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Neurology

The surgically remediable syndrome of epilepsy associated with bottom-of-sulcus dysplasia.


PMID 25888556

Abstract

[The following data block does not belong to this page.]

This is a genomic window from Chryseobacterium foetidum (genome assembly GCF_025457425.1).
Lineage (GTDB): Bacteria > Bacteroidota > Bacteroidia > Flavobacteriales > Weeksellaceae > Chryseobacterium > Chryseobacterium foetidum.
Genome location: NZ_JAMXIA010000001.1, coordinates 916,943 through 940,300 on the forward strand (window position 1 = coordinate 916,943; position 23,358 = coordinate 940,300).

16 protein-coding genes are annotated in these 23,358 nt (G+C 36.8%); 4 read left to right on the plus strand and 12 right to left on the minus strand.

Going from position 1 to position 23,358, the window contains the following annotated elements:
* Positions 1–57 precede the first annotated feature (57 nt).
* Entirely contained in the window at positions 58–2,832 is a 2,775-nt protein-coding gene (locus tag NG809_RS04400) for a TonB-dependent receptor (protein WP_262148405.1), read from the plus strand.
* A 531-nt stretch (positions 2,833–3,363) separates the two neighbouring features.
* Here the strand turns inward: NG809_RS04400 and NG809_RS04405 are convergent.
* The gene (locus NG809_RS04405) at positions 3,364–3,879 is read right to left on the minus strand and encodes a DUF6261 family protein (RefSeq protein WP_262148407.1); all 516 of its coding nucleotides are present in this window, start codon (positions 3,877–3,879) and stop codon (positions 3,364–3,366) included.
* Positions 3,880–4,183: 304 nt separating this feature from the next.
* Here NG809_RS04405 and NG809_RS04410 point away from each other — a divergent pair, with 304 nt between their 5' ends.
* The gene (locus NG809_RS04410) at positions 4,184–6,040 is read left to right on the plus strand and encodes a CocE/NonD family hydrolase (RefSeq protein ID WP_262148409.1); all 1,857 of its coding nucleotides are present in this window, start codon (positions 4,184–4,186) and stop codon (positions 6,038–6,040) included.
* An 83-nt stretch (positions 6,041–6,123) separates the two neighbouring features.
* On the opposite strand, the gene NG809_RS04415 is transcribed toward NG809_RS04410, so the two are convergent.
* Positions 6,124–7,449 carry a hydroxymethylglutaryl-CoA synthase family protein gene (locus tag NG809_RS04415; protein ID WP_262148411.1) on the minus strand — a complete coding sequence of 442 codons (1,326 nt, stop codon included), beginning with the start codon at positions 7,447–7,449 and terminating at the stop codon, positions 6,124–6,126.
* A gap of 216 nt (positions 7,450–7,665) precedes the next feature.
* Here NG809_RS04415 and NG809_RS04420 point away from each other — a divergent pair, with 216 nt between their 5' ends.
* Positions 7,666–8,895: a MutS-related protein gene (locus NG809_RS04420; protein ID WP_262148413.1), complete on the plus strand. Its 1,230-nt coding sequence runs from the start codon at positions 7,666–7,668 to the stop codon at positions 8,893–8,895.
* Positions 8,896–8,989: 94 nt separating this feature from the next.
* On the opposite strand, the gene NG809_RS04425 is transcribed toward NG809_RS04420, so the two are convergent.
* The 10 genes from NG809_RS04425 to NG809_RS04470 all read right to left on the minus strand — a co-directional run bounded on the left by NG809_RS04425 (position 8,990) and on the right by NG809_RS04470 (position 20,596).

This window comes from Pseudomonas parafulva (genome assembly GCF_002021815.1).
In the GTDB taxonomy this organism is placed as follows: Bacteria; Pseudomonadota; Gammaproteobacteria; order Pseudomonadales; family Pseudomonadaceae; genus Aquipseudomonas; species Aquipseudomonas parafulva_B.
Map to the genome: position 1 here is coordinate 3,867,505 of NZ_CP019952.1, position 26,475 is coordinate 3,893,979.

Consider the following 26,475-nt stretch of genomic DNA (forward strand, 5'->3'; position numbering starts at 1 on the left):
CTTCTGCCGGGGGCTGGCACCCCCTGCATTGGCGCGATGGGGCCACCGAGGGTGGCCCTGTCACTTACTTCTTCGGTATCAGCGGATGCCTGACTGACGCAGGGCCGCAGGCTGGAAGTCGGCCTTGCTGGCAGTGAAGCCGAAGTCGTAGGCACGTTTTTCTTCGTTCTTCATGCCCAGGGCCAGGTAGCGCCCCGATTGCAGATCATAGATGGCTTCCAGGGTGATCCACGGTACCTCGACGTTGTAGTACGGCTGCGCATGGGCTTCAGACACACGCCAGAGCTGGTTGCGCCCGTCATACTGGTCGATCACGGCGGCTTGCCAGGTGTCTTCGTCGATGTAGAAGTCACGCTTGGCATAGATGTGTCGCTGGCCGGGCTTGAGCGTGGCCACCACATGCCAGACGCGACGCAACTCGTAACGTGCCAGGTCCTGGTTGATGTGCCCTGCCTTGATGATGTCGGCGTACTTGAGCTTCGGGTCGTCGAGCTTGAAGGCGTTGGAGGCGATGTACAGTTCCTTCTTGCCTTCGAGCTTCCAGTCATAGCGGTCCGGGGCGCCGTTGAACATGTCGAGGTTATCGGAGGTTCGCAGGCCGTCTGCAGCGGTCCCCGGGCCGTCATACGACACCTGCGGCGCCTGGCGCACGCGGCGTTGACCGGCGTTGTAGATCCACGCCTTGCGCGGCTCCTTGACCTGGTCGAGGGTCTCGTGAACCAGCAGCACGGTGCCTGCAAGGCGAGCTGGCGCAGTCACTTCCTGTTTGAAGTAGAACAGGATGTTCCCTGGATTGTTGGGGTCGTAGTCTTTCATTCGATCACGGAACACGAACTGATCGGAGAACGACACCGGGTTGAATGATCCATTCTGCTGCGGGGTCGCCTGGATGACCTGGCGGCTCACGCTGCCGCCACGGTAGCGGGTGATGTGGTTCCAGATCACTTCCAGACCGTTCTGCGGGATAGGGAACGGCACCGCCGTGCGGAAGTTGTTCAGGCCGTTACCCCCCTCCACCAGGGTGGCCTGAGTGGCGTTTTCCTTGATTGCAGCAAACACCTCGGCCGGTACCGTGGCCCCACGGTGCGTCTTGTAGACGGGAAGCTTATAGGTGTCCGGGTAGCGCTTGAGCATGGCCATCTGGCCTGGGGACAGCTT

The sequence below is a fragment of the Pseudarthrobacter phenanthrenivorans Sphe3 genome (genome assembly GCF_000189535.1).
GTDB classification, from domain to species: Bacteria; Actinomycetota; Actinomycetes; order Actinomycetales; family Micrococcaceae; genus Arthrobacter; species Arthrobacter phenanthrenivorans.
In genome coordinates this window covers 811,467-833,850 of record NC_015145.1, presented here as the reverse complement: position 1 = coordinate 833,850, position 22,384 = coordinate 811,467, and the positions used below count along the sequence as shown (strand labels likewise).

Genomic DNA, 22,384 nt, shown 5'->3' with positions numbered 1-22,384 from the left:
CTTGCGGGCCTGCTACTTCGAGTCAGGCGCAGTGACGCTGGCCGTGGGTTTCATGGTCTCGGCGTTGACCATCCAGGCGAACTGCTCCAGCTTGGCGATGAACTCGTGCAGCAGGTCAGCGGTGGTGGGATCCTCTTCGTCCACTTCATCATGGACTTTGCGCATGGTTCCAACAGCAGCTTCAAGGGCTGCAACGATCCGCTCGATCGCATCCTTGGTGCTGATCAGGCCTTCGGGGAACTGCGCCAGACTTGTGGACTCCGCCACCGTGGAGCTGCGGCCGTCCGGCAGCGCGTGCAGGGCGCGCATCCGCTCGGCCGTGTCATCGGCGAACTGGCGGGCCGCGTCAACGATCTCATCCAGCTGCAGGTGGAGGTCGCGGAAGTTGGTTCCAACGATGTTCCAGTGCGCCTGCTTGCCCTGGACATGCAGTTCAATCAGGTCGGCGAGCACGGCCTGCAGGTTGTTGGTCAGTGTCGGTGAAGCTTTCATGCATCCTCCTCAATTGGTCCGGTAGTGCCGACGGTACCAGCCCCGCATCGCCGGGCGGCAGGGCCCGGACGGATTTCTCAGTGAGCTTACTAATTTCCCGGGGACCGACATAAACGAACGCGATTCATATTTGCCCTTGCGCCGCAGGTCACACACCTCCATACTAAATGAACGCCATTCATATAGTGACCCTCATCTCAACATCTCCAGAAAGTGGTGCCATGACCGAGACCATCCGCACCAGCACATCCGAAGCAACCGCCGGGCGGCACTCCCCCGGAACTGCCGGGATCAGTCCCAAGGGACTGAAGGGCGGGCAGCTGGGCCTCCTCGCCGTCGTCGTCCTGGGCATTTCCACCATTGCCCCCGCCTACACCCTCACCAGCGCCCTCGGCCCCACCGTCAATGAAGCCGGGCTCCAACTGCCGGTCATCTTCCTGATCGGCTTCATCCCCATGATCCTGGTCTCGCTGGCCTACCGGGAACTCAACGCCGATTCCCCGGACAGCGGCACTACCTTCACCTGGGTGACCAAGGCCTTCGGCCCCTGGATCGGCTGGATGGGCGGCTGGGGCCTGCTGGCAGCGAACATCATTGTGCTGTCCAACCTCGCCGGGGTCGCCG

To determine clinical and EEG features that might help identify patients with epilepsy harboring small, intrinsically epileptogenic, surgically treatable, bottom-of-sulcus dysplasias (BOSDs). Retrospective review of clinical records, EEG, MRI, and histopathology in 32 patients with drug-resistant epilepsy and MRI-positive (72% 3.0 tesla), pathologically proven (type 2B cortical dysplasia) BOSDs operated at our centers during 2005-2013. Localization of BOSDs was frontal in 19, insula in 5, parietal in 5, and temporal in 3, on the convexity or interhemispheric surfaces. BOSDs were missed on initial MRI at our centers in 22% of patients. Patients presented with focal seizures during infancy in 9, preschool years in 15, and school years in 8 (median age 5 years). Seizures were stereotyped, predominantly nocturnal, and typically nonconvulsive, with semiology referable to the fronto-central or perisylvian regions. Seizures occurred at high frequency during active periods, but often went into prolonged remission with carbamazepine or phenytoin. Intellect was normal or borderline, except in patients with seizure onset during infancy. Scalp EEG frequently revealed localized interictal epileptiform discharges and ictal rhythms. Patients underwent lesionectomy (median age 14 years) guided by electrocorticography and MRI, with prior intracranial EEG monitoring in only one patient. Twenty-eight patients (88%) became seizure-free, and 20 discontinued antiepileptic medication (median follow-up 4.1 years). In patients with cryptogenic focal epilepsy, this clinical presentation and course should prompt review of or repeat MRI, looking for a BOSD in the frontal, parietal, or insula cortex. If a BOSD is identified, the patient might be considered for single-stage lesionectomy.